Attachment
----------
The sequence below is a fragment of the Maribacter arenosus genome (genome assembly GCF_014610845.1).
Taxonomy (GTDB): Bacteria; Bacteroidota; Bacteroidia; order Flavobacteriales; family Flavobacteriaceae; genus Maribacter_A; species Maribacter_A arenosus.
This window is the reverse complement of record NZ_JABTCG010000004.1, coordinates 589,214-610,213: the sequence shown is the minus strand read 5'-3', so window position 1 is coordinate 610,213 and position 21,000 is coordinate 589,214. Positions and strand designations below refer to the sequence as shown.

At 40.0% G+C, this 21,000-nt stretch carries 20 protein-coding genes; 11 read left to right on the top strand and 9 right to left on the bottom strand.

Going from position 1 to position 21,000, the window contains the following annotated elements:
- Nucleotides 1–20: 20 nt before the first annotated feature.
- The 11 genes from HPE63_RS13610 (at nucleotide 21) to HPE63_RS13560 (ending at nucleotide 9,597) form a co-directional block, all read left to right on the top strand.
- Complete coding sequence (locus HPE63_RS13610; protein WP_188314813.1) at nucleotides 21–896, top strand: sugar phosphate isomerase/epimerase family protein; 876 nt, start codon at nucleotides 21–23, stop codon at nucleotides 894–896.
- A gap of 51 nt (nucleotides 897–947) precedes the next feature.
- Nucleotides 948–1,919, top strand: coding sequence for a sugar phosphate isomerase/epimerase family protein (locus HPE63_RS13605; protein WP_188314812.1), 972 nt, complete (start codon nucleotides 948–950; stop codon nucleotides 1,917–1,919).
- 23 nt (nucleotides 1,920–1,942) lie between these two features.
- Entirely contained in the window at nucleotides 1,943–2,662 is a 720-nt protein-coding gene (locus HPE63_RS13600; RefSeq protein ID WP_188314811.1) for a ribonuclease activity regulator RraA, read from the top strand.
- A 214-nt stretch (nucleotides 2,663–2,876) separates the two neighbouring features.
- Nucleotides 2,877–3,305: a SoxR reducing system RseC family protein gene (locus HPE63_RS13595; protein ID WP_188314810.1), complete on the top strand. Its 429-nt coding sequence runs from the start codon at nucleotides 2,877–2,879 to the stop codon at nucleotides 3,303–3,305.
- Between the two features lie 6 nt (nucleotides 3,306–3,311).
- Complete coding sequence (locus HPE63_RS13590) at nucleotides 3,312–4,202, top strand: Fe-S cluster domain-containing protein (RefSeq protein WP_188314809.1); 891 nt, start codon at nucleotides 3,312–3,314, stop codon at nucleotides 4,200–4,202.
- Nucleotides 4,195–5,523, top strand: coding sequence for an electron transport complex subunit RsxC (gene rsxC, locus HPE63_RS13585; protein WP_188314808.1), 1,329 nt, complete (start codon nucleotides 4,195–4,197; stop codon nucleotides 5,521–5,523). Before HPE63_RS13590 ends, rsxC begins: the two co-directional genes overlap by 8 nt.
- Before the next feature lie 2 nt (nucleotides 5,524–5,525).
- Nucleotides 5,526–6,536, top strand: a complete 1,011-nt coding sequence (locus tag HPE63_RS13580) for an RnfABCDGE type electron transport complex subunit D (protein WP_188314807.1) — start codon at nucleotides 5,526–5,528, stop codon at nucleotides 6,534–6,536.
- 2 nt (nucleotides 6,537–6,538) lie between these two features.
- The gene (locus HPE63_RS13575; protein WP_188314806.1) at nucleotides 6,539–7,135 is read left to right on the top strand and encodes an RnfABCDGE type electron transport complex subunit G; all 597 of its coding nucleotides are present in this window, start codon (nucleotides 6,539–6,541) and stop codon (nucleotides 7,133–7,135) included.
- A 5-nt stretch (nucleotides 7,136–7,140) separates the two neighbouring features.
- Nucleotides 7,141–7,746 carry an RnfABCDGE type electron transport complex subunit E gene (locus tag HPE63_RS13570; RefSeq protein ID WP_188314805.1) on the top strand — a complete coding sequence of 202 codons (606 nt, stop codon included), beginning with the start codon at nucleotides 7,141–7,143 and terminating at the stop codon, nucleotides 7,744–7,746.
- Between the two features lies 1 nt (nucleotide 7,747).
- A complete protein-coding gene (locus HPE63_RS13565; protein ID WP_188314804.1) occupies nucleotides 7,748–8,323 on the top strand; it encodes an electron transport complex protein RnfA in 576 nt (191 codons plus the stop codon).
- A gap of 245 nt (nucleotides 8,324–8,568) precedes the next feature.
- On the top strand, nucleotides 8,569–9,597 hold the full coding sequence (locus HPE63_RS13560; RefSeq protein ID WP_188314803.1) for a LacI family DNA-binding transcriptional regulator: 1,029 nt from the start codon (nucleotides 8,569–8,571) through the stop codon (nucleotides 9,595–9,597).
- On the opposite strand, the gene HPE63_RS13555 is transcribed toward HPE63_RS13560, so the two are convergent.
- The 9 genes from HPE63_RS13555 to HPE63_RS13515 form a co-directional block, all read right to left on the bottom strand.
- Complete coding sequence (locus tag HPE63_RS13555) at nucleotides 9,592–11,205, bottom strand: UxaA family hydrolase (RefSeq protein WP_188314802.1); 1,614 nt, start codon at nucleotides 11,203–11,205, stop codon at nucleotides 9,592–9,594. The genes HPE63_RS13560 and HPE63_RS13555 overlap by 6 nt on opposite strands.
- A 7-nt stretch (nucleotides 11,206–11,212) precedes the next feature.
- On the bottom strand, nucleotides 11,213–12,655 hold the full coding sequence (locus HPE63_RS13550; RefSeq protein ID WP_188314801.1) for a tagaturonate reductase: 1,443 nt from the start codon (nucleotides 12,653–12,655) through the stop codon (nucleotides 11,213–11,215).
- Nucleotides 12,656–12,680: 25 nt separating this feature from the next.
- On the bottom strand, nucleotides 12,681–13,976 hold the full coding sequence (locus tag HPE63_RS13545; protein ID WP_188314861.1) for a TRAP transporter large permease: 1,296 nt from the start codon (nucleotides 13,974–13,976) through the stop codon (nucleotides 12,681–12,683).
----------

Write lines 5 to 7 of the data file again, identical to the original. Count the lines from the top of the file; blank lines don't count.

Going from position 1 to position 21,000, the window contains the following annotated elements:
- Nucleotides 1–20: 20 nt before the first annotated feature.
- The 11 genes from HPE63_RS13610 (at nucleotide 21) to HPE63_RS13560 (ending at nucleotide 9,597) form a co-directional block, all read left to right on the top strand.